The initial cause of the fire was not yet known, but it has been driven by the strong wind and jumped the North Santiam River, The Salem Statesman Journal reported. As of Tuesday night, it threatened around 35 homes and 30 buildings, and was 20 percent contained.
The unanimous verdict was announced Tuesday in San Francisco in the first federal case to be brought against Monsanto, now owned by Bayer, alleging that repeated use of the company's glyphosate-containing weedkiller caused the plaintiff's cancer. Seventy-year-old Edwin Hardeman of Santa Rosa, California said he used Roundup for almost 30 years on his properties before developing non-Hodgkin's lymphoma.
"Today's verdict reinforces what another jury found last year, and what scientists with the state of California and the World Health Organization have concluded: Glyphosate causes cancer in people," Environmental Working Group President Ken Cook said in a statement. "As similar lawsuits mount, the evidence will grow that Roundup is not safe, and that the company has tried to cover it up."
Judge Vince Chhabria has split Hardeman's trial into two phases. The first, decided Tuesday, focused exclusively on whether or not Roundup use caused the plaintiff's cancer. The second, to begin Wednesday, will assess if Bayer is liable for damages.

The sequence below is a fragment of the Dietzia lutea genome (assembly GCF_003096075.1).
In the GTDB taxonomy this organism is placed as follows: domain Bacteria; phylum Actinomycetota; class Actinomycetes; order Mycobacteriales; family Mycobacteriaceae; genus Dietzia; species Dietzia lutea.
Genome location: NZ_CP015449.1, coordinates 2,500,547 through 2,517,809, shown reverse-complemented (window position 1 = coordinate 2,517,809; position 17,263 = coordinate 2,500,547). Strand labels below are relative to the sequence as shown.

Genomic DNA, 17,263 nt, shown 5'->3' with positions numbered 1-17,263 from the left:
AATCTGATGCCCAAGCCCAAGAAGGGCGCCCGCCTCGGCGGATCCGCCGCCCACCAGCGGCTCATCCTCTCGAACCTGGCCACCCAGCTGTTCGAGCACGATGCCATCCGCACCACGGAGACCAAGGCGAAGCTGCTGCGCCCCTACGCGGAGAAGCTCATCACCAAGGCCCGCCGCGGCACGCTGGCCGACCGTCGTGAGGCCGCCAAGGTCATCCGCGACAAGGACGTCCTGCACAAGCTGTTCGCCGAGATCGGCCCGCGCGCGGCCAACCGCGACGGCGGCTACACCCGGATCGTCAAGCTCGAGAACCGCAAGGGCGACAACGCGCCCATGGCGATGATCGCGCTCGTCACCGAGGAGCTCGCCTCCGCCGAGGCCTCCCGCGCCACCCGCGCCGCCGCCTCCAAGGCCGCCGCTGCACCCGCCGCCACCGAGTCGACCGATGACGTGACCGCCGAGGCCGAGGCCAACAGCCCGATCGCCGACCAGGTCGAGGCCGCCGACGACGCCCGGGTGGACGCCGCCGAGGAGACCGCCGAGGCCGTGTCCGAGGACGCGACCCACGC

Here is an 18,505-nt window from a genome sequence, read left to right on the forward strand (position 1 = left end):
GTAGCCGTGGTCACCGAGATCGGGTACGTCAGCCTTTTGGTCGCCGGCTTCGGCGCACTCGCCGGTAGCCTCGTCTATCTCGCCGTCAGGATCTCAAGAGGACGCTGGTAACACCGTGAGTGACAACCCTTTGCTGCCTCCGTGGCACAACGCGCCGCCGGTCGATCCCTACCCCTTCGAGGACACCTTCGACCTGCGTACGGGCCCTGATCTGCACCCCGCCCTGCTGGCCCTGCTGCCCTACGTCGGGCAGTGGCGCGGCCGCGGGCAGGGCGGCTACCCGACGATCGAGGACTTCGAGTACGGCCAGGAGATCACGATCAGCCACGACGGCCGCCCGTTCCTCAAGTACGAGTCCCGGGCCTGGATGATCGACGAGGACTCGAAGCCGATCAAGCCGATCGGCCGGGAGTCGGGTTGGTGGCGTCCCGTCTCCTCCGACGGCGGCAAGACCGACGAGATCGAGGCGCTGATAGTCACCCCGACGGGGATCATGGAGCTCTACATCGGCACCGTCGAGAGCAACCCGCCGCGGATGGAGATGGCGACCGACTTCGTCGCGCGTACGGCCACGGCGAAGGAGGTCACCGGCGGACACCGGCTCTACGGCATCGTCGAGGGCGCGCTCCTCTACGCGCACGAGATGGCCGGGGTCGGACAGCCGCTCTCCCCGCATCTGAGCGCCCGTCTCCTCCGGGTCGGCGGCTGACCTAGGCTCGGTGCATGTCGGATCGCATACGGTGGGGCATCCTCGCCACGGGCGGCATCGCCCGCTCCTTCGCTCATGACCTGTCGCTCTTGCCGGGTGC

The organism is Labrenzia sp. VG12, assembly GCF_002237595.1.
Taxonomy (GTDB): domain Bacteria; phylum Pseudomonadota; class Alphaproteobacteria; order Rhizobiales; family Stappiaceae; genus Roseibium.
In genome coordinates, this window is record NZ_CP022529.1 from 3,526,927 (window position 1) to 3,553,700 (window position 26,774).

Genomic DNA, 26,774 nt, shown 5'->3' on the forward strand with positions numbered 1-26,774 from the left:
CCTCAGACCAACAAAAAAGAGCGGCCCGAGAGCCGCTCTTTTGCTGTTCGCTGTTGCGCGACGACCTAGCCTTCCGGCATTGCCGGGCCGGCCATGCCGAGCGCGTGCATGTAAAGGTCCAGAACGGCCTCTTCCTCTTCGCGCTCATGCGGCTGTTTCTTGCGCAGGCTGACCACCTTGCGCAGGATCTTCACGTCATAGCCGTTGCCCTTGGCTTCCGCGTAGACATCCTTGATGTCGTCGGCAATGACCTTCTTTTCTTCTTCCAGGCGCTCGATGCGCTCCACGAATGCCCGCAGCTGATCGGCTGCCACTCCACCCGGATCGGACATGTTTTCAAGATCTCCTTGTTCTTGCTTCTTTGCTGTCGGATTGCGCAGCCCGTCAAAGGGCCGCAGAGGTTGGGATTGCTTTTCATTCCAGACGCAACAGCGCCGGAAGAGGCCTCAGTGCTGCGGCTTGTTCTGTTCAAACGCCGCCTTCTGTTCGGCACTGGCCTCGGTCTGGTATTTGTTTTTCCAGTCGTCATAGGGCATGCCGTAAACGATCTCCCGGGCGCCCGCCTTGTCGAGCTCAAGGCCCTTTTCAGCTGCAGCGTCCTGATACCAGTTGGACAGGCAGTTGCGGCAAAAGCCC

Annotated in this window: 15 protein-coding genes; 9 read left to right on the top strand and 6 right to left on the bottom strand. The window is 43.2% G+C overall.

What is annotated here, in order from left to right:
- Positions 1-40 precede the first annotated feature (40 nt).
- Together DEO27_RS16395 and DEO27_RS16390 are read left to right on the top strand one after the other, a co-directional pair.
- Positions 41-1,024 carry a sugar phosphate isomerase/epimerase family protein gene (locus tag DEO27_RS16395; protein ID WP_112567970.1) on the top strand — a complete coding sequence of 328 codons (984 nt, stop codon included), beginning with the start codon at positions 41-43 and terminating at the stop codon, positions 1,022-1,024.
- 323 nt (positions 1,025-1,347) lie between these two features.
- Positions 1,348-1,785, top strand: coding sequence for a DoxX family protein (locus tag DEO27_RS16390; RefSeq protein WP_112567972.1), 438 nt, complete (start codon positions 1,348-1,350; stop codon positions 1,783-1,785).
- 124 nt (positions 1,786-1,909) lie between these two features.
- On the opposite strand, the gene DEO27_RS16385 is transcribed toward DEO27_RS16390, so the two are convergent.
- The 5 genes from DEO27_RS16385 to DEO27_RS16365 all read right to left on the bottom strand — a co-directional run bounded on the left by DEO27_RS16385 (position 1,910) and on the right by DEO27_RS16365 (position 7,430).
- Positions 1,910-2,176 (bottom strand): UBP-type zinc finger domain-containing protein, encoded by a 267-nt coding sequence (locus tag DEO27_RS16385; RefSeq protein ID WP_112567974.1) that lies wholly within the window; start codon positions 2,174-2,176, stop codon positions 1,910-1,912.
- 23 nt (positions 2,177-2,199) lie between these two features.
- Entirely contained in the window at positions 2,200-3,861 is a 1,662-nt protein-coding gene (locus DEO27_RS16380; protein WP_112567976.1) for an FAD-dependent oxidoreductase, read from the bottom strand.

"We are disappointed with the jury's initial decision, but we continue to believe firmly that the science confirms glyphosate-based herbicides do not cause cancer," Bayer spokesman Dan Childs said in a statement reported by The Guardian. "We are confident the evidence in phase two will show that Monsanto's conduct has been appropriate and the company should not be liable for Mr. Hardeman's cancer."
Some legal experts said that Chhabria's decision to split the trial was beneficial to Bayer, Reuters reported. The company had complained that the jury in Johnson's case had been distracted by the lawyers' claims that Monsanto had sought to mislead scientists and the public about Roundup's safety.